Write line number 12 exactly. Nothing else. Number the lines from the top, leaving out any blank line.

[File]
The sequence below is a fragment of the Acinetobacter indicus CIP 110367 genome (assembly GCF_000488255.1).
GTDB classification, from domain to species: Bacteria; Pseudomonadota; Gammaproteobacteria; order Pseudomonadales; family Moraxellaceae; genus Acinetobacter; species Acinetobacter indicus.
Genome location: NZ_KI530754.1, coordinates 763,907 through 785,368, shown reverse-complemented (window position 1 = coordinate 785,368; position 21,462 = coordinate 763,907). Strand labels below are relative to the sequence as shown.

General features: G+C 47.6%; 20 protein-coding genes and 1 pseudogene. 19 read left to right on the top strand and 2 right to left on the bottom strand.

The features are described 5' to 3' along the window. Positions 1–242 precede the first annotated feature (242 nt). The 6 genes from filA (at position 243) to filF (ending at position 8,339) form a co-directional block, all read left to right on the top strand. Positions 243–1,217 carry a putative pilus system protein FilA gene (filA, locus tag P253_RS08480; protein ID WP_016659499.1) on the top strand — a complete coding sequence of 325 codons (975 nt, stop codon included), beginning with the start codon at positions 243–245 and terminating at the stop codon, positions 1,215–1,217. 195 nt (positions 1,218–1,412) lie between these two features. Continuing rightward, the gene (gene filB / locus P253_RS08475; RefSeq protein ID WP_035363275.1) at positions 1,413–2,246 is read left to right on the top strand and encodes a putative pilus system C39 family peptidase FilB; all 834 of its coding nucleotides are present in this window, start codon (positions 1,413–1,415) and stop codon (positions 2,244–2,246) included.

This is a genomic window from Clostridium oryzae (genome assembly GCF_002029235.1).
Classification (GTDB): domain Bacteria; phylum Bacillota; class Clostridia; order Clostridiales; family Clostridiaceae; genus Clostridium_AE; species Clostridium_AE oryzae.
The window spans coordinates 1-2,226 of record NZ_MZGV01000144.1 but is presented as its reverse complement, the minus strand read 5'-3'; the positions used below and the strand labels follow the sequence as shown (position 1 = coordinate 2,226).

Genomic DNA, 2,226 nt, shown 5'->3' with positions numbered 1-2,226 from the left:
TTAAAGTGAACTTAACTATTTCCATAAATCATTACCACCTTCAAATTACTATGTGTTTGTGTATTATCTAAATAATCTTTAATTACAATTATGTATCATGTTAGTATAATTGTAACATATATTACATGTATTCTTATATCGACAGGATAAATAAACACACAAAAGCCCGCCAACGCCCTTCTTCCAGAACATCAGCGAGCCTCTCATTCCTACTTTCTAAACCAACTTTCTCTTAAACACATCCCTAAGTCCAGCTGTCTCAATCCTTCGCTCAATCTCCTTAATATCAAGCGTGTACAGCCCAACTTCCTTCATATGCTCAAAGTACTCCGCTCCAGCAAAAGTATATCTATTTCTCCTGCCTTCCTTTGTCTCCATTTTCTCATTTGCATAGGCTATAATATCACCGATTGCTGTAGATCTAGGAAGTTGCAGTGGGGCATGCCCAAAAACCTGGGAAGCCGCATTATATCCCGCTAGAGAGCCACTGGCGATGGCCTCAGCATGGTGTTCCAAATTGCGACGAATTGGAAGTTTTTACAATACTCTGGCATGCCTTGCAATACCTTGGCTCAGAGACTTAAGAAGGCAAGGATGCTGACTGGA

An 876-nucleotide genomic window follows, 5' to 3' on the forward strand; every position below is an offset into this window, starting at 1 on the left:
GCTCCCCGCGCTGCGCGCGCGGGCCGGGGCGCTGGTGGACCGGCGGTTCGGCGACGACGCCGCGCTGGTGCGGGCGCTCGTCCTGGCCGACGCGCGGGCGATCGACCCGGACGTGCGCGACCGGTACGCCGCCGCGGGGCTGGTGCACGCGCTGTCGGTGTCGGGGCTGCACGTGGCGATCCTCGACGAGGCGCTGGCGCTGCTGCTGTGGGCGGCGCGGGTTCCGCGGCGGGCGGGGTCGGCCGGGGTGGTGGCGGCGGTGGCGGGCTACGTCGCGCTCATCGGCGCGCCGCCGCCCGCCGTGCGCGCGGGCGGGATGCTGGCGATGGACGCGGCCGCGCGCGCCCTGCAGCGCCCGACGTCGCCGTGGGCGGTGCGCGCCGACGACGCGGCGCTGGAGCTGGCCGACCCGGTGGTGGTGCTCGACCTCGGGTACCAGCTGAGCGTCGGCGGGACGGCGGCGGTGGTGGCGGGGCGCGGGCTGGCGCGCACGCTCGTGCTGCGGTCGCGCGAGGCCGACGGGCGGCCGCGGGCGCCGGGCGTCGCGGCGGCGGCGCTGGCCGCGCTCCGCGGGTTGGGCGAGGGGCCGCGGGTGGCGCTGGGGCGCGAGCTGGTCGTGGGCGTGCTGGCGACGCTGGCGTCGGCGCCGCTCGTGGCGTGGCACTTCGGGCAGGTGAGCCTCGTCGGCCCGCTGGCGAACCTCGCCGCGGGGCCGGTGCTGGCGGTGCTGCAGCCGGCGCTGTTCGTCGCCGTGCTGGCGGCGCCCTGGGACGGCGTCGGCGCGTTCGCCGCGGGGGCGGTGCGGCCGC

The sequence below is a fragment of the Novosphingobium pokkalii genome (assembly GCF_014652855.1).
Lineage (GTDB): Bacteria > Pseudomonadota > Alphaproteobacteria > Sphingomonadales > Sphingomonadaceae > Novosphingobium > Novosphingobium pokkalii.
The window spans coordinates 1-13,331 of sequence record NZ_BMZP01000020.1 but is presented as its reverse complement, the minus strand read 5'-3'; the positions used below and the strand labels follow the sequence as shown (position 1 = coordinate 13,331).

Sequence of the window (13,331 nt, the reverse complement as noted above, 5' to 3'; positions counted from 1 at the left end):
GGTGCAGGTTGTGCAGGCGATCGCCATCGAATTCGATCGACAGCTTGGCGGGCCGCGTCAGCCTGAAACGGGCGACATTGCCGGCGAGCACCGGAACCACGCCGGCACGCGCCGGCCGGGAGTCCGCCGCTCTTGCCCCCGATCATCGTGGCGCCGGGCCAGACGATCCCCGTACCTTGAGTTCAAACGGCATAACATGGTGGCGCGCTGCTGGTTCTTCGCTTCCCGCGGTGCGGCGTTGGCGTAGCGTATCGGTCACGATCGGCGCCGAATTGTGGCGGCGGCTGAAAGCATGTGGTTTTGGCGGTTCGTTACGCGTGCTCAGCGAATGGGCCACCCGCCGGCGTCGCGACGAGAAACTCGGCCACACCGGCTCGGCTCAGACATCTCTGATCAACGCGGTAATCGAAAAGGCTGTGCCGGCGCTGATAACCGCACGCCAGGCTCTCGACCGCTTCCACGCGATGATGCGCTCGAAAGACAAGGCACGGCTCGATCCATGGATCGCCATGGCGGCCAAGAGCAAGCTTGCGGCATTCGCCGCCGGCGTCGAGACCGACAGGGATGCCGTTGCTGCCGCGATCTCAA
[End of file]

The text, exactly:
GCTCCCCGCGCTGCGCGCGCGGGCCGGGGCGCTGGTGGACCGGCGGTTCGGCGACGACGCCGCGCTGGTGCGGGCGCTCGTCCTGGCCGACGCGCGGGCGATCGACCCGGACGTGCGCGACCGGTACGCCGCCGCGGGGCTGGTGCACGCGCTGTCGGTGTCGGGGCTGCACGTGGCGATCCTCGACGAGGCGCTGGCGCTGCTGCTGTGGGCGGCGCGGGTTCCGCGGCGGGCGGGGTCGGCCGGGGTGGTGGCGGCGGTGGCGGGCTACGTCGCGCTCATCGGCGCGCCGCCGCCCGCCGTGCGCGCGGGCGGGATGCTGGCGATGGACGCGGCCGCGCGCGCCCTGCAGCGCCCGACGTCGCCGTGGGCGGTGCGCGCCGACGACGCGGCGCTGGAGCTGGCCGACCCGGTGGTGGTGCTCGACCTCGGGTACCAGCTGAGCGTCGGCGGGACGGCGGCGGTGGTGGCGGGGCGCGGGCTGGCGCGCACGCTCGTGCTGCGGTCGCGCGAGGCCGACGGGCGGCCGCGGGCGCCGGGCGTCGCGGCGGCGGCGCTGGCCGCGCTCCGCGGGTTGGGCGAGGGGCCGCGGGTGGCGCTGGGGCGCGAGCTGGTCGTGGGCGTGCTGGCGACGCTGGCGTCGGCGCCGCTCGTGGCGTGGCACTTCGGGCAGGTGAGCCTCGTCGGCCCGCTGGCGAACCTCGCCGCGGGGCCGGTGCTGGCGGTGCTGCAGCCGGCGCTGTTCGTCGCCGTGCTGGCGGCGCCCTGGGACGGCGTCGGCGCGTTCGCCGCGGGGGCGGTGCGGCCGC